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Performance of a temperate-zone channel catfish biofloc technology production system during winter

Bartholomew W. Green
Aquacultural engineering 2015 v.64 pp. 60-67
Ictalurus punctatus, algae, ammonia, ammonium chloride, ammonium nitrogen, biofloc technology, biotransformation, catfish, chlorophyll, farmers, fish culture, fish production, growing season, latitude, markets, nitrification, nitrites, phytoplankton, production technology, spring, tanks, total suspended solids, tropics, water temperature, winter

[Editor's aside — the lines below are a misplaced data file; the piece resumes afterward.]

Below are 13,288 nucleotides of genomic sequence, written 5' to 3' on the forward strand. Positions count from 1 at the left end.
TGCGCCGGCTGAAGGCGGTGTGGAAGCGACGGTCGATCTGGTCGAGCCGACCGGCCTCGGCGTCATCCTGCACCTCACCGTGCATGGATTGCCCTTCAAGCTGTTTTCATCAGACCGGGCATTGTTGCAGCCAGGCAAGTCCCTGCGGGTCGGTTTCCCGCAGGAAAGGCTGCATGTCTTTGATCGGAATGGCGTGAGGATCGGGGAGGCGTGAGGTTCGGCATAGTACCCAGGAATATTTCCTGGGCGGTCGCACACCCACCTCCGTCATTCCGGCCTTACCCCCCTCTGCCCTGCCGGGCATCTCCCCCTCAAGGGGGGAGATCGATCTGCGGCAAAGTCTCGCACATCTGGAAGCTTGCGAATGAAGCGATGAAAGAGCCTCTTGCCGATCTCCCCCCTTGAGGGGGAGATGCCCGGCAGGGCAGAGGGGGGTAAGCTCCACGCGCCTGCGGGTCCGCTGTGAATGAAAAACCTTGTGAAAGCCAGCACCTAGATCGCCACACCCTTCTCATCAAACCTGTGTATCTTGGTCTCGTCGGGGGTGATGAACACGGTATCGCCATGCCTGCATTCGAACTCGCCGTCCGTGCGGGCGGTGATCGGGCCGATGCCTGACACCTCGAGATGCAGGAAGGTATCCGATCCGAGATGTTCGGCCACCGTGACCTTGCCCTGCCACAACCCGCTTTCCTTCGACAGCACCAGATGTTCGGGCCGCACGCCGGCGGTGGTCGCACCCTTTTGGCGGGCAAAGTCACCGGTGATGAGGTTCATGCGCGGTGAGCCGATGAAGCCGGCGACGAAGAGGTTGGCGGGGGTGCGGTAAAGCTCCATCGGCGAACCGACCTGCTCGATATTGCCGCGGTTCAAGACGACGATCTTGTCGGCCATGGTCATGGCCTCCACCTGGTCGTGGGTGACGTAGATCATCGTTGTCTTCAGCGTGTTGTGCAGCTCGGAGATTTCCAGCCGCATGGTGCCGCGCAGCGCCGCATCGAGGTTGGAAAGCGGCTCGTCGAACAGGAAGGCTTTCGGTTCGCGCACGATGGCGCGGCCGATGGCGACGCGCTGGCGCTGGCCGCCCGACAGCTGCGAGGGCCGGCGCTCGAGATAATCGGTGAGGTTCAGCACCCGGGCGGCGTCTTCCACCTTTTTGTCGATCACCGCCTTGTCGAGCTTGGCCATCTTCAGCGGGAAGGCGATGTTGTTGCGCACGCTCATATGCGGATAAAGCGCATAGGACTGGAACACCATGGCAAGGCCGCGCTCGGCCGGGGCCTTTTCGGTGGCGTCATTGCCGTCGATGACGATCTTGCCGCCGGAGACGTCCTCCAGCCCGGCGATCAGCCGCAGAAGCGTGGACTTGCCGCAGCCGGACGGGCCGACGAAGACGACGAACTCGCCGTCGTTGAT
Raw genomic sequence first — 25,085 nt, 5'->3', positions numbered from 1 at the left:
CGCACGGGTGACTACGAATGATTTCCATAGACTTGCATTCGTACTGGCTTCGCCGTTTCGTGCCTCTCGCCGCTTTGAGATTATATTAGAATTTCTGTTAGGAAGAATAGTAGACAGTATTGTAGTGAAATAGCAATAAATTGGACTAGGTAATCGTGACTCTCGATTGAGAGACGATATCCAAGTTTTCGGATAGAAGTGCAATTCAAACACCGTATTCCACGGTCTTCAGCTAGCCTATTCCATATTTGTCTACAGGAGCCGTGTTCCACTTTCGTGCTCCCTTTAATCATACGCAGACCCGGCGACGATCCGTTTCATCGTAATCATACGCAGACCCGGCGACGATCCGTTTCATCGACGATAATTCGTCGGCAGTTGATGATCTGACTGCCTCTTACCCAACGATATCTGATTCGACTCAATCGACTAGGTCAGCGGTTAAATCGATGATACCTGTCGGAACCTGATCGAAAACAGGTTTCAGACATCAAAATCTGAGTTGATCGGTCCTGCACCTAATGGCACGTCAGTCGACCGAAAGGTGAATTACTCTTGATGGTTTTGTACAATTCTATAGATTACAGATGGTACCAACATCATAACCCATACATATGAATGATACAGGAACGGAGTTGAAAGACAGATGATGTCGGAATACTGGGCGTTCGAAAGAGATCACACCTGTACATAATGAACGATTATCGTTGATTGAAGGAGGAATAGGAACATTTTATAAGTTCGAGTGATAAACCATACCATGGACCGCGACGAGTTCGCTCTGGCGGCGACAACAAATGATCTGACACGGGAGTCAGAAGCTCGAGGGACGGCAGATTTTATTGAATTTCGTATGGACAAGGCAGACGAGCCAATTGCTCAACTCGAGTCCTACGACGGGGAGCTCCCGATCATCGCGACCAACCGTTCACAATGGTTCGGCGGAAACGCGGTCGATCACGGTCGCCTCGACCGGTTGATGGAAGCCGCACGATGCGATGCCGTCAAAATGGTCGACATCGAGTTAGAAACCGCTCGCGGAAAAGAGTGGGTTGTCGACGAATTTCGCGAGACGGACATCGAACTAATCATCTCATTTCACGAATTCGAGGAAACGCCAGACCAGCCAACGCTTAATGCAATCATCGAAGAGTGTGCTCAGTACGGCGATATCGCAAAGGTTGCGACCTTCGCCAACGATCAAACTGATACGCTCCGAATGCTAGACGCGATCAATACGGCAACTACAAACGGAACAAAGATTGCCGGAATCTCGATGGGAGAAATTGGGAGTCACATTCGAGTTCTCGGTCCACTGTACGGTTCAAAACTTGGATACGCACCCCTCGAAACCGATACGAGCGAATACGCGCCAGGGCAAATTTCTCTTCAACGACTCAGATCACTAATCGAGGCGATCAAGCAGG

Channel catfish (Ictalurus punctatus) have been grown successfully in an outdoor biofloc technology production system. Outdoor biofloc production systems in the tropics are operated year-round, whereas the channel catfish studies were conducted only during the growing season and biofloc production tanks were harvested and idled for the winter. If an outdoor biofloc production system is to be adopted by farmers at temperate latitudes, then data gaps related to system and fish performance over the winter must be addressed. The present study was conducted to address these data gaps for channel catfish culture. Waters from a recently completed biofloc production experiment that contained low (153.3mg/L) and high (790.0mg/L) total suspended solids were retained for this study. Three 15.7-m3 tanks per water type each were stocked (8kg/m3) with market size channel catfish from that same study for a 152-day study from November to April. Mean chlorophyll a concentrations were similar in both treatments during the first 55 days, after which treatments diverged and chlorophyll a concentration increased linearly (P<0.001, R2=0.721) to a mean final concentration of 2251.7mg/m3 in the low solids treatment. Ammonia from ammonium chloride spikes (1.25–1.5mg TAN) added on three occasions during the experiment was biotransformed completely, putatively by algal uptake and nitrification. Ammonia biotransformation rate was linearly related to mean water temperature in the high solids (P<0.001, R2=0.920) and low solids (P=0.002, R2=0.761) treatments. Catfish survival through the winter was high (99.75%) in biofloc tanks and did not differ significantly between treatments. Net fish yield did not differ significantly between treatments. However, net fish yields were 1–4% less than initial fish biomasses. Water in the biofloc production tanks appeared to retain through the winter the ability to biotransform ammonia regardless of whether phytoplankton or suspended solids predominate and despite sustained input of ammonia-nitrogen. Having an active biofloc in the spring obviates the start-up time required to establish a new, fully functional biofloc and the associated TAN and nitrite spikes.